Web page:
Giving Compass' Take:

• Sophie Monaghan-Coombs discusses three ways for funders to think about dispersing power in philanthropy: Making changes inside out, protecting democracy, and bridging the gap between tech and civil society. 

• What are the ways that you think about power dynamics in your philanthropy? 

• Read more about managing power and privilege in philanthropy. 

Many of the conversations taking place within philanthropy at the moment centre around legitimacy, transparency, equity, diversity, inclusion…the list goes on. These topics skirt around what really needs to be addressed: the unbalanced power dynamics entrenched throughout the sector.

This is why at SIX we are focus on decentralising power within philanthropy this year. For this to happen, funders will need to surrender some of their organisational and individual power, and we know that this has the possibility to be a painful process. Here are three ways in which we think funders need to address power in 2020:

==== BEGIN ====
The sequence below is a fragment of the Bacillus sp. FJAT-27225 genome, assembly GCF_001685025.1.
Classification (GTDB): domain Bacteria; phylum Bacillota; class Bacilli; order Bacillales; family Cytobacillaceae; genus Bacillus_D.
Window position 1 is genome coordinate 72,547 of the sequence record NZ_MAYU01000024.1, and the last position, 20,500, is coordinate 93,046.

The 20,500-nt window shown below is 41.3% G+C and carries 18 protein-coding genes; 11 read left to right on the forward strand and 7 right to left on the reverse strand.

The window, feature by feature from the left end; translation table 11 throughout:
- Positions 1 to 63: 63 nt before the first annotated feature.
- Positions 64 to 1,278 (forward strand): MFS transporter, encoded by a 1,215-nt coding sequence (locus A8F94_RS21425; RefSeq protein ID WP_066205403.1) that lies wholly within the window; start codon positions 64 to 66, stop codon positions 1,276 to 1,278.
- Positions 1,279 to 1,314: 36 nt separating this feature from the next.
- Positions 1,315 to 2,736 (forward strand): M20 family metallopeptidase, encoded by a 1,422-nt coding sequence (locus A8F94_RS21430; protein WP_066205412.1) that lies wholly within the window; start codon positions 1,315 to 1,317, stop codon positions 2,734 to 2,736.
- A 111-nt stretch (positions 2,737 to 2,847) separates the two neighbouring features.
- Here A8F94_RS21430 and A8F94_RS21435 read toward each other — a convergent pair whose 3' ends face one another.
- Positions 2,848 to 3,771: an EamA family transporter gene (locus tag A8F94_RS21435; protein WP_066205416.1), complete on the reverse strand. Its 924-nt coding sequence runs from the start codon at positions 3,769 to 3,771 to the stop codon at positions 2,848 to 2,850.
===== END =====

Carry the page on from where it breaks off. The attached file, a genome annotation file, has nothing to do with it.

1. Making change from the inside out. Foundations should be interrogating how power works throughout their organisation, as well as how it influences relationships with grantees and communities. Governance structures of many foundations have not evolved as the organisation or the funding environment has.
  2. Protecting democracy. While some funders declare their work to be entirely politically neutral, for others I’ve spoken with, to fund anything is to make a political decision.
  3. Bridging the gap between technology and civil society. Without doubt, one way in which democracy is endangered is by digital threats. We’ve seen how digital platforms can spread misinformation, amplify hate speech and aid extremism.

Read the full article about power in philanthropy by Sophie Monaghan-Coombs at Alliance Magazine.